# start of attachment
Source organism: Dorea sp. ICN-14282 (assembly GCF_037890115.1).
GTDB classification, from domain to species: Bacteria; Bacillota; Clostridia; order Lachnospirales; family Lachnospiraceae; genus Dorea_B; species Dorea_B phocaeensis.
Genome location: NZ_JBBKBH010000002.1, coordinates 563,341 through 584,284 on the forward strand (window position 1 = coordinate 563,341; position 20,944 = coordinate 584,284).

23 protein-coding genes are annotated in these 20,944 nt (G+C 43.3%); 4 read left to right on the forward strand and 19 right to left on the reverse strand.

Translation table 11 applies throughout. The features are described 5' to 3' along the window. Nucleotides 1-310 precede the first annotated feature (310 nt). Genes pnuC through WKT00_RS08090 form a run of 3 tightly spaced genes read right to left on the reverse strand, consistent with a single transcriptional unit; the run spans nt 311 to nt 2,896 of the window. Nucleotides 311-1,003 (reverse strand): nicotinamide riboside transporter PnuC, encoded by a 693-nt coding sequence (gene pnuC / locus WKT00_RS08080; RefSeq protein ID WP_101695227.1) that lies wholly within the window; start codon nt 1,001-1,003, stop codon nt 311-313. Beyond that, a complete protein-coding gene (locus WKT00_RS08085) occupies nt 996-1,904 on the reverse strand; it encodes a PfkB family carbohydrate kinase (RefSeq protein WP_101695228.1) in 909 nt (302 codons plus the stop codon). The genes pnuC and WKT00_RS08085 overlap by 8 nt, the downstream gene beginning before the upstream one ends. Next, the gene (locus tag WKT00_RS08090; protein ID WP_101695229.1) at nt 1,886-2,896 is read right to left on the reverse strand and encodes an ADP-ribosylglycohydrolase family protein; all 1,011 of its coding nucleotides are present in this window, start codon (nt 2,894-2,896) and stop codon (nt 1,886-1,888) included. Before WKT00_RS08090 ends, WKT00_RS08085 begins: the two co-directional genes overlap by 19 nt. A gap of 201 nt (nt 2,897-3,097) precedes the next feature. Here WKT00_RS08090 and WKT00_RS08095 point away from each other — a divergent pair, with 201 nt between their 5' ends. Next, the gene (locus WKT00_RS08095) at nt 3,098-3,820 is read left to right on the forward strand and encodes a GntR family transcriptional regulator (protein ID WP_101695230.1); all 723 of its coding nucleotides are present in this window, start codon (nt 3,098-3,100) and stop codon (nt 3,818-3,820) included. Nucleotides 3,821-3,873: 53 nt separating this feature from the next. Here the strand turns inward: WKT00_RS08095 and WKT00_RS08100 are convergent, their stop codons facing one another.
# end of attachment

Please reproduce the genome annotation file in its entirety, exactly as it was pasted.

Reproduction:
Source organism: Dorea sp. ICN-14282 (assembly GCF_037890115.1).
GTDB classification, from domain to species: Bacteria; Bacillota; Clostridia; order Lachnospirales; family Lachnospiraceae; genus Dorea_B; species Dorea_B phocaeensis.
Genome location: NZ_JBBKBH010000002.1, coordinates 563,341 through 584,284 on the forward strand (window position 1 = coordinate 563,341; position 20,944 = coordinate 584,284).

23 protein-coding genes are annotated in these 20,944 nt (G+C 43.3%); 4 read left to right on the forward strand and 19 right to left on the reverse strand.

Translation table 11 applies throughout. The features are described 5' to 3' along the window. Nucleotides 1-310 precede the first annotated feature (310 nt). Genes pnuC through WKT00_RS08090 form a run of 3 tightly spaced genes read right to left on the reverse strand, consistent with a single transcriptional unit; the run spans nt 311 to nt 2,896 of the window. Nucleotides 311-1,003 (reverse strand): nicotinamide riboside transporter PnuC, encoded by a 693-nt coding sequence (gene pnuC / locus WKT00_RS08080; RefSeq protein ID WP_101695227.1) that lies wholly within the window; start codon nt 1,001-1,003, stop codon nt 311-313. Beyond that, a complete protein-coding gene (locus WKT00_RS08085) occupies nt 996-1,904 on the reverse strand; it encodes a PfkB family carbohydrate kinase (RefSeq protein WP_101695228.1) in 909 nt (302 codons plus the stop codon). The genes pnuC and WKT00_RS08085 overlap by 8 nt, the downstream gene beginning before the upstream one ends. Next, the gene (locus tag WKT00_RS08090; protein ID WP_101695229.1) at nt 1,886-2,896 is read right to left on the reverse strand and encodes an ADP-ribosylglycohydrolase family protein; all 1,011 of its coding nucleotides are present in this window, start codon (nt 2,894-2,896) and stop codon (nt 1,886-1,888) included. Before WKT00_RS08090 ends, WKT00_RS08085 begins: the two co-directional genes overlap by 19 nt. A gap of 201 nt (nt 2,897-3,097) precedes the next feature. Here WKT00_RS08090 and WKT00_RS08095 point away from each other — a divergent pair, with 201 nt between their 5' ends. Next, the gene (locus WKT00_RS08095) at nt 3,098-3,820 is read left to right on the forward strand and encodes a GntR family transcriptional regulator (protein ID WP_101695230.1); all 723 of its coding nucleotides are present in this window, start codon (nt 3,098-3,100) and stop codon (nt 3,818-3,820) included. Nucleotides 3,821-3,873: 53 nt separating this feature from the next. Here the strand turns inward: WKT00_RS08095 and WKT00_RS08100 are convergent, their stop codons facing one another.